The court has authority to revoke probation “if the interests of justice so require and the court, in its judgment, has reason to believe from the report of the probation officer or otherwise that the person has violated any of the conditions of his probation, has become abandoned to improper associates or a vicious life, or has subsequently committed other offenses, regardless whether he has been prosecuted for such offenses.” (Pen.Code, s 1203.2, subd. (a), italics added.) The cases have interpreted “reason to believe” as an equivalent of “clear and satisfactory” proof (People v. Hayko (1970) 7 Cal.App.3d 604, 609, 86 Cal.Rptr. 726), or “clear and convincing” proof (People v. Coleman (1975) 13 Cal.3d 867, 877, fn. 8, 120 Cal.Rptr. 384, 533 P.2d 1024). Moreover, defendant Ortiviz does not contend that the evidence introduced at the probation revocation hearing was insufficient, but asserts that the assault issue was not properly considered. However, since revocation of probation is discretionary, and since the magistrate's order dismissing charges at the felony preliminary may not be invoked to establish collateral estoppel, the same facts may be used to establish grounds for probation revocation.
The defendant further argues that since a felony preliminary hearing may serve as an equivalent to the probable cause hearing in a parole revocation proceeding (In re Law (1973) 10 Cal.3d 21, 109 Cal.Rptr. 573, 513 P.2d 621), it should be similarly equivalent to a probation revocation hearing. In re Law held that if the magistrate at the felony preliminary finds probable cause that a new offense was committed, it would be unnecessary to relitigate the issue by requiring a second and independent determination. (In re Law, supra, 10 Cal.3d at p. 27, 109 Cal.Rptr. 573, 513 P.2d 621.) The application of this rule, however, was explicitly limited to situations where there was proper notice to the parolee or agreement between the parolee and administrative authority that the preliminary hearing would serve such a dual purpose. Assuming arguendo that the rule were applicable to probation revocation, there was no concurrence in this procedure in the present case. In re Law additionally makes clear that its holding does not preclude a tribunal from conducting a separate probable cause hearing to determine whether a particular act or series of acts constitute a violation of the terms of parole independent from the prior determination of the existence of probable cause that a new offense had been committed.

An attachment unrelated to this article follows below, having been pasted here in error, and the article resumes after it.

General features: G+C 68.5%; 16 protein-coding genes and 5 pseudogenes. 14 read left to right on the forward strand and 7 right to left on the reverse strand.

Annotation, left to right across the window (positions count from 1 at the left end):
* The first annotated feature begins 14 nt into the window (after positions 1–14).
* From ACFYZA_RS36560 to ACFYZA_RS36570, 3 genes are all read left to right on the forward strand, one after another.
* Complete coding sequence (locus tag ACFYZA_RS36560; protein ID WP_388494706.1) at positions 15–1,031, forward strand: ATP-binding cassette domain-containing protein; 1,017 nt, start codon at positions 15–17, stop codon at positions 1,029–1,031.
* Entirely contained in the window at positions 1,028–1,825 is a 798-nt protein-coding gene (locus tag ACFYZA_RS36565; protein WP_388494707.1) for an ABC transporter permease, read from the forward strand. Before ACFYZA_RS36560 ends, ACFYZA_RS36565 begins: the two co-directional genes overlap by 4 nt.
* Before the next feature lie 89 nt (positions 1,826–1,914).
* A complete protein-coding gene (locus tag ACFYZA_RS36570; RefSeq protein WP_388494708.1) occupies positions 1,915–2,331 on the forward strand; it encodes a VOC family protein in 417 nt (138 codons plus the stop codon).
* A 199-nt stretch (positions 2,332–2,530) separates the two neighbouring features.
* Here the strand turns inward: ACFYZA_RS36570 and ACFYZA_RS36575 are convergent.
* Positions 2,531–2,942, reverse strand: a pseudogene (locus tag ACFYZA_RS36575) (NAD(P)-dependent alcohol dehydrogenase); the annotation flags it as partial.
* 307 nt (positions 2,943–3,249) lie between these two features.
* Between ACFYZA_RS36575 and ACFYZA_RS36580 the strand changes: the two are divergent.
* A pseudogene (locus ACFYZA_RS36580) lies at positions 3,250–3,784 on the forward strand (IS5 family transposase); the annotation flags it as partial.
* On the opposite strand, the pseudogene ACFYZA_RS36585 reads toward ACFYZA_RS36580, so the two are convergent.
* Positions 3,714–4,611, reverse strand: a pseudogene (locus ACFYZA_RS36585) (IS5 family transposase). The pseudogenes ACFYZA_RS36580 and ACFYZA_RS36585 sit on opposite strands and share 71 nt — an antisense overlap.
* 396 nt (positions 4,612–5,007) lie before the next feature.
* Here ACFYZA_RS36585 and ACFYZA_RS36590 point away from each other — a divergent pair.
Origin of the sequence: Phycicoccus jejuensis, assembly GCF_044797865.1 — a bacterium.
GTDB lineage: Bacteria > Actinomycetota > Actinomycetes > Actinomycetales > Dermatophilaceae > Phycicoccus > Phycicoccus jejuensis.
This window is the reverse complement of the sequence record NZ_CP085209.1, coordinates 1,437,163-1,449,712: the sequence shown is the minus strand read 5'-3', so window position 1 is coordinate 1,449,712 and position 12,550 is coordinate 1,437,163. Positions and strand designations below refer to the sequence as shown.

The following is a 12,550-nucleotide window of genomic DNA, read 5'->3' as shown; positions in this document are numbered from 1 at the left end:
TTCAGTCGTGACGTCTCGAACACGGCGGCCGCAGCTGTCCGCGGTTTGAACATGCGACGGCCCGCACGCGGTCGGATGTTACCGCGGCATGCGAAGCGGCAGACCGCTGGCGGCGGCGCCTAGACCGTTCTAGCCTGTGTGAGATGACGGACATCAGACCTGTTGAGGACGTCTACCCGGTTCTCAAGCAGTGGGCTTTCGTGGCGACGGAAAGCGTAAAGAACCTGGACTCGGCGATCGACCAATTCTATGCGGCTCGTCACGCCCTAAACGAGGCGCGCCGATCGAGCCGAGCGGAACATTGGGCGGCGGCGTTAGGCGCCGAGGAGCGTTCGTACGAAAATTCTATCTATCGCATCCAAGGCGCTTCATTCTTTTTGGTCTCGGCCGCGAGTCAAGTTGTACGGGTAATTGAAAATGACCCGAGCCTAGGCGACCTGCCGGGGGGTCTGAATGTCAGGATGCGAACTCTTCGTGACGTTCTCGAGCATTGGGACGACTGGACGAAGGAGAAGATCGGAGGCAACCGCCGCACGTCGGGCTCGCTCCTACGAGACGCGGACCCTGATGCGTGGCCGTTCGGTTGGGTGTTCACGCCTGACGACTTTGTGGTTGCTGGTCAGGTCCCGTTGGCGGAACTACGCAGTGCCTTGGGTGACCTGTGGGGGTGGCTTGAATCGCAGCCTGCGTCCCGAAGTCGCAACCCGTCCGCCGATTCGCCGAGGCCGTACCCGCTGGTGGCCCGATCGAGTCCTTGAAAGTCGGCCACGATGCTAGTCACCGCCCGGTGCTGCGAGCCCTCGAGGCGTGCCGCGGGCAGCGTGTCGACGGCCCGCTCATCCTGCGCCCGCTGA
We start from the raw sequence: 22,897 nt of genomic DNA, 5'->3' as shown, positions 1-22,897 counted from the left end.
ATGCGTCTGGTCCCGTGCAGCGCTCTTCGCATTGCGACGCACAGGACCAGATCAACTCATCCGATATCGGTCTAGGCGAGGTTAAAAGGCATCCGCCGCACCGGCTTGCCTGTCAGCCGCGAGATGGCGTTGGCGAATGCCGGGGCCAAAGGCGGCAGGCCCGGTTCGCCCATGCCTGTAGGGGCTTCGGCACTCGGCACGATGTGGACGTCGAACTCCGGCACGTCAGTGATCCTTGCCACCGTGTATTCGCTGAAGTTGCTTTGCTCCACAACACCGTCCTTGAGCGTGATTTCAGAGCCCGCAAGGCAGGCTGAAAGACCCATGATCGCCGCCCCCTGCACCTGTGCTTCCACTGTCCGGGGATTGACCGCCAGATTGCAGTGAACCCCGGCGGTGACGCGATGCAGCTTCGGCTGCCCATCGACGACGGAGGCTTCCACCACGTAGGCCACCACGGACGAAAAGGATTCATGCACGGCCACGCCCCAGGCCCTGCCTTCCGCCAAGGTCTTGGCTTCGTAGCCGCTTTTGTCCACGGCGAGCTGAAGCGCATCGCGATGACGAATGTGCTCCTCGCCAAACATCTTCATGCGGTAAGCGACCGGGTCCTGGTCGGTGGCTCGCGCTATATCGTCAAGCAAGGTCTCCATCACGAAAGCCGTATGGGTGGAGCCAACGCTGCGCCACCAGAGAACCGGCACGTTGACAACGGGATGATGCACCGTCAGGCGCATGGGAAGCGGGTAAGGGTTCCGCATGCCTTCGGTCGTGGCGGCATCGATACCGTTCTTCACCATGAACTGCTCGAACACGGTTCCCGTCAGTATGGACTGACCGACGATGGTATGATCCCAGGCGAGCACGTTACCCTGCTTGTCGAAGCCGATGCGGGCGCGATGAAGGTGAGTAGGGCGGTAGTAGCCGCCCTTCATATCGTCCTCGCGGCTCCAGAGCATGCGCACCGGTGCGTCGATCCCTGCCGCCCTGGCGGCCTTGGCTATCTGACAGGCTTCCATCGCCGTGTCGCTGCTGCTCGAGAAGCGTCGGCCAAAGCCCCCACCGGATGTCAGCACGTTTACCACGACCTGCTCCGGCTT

Summarizing, we find no merit in defendant's contention that he was entitled to the application of the doctrine of res judicata or collateral estoppel as to the assault charges. Finally we note that defendant Ortiviz' probation was revoked on several grounds which have not been challenged, and it appears that any one standing alone may have been sufficient.
The order revoking probation is affirmed.
HANSON, Associate Justice.
WOOD, P. J., and LILLIE, J., concur.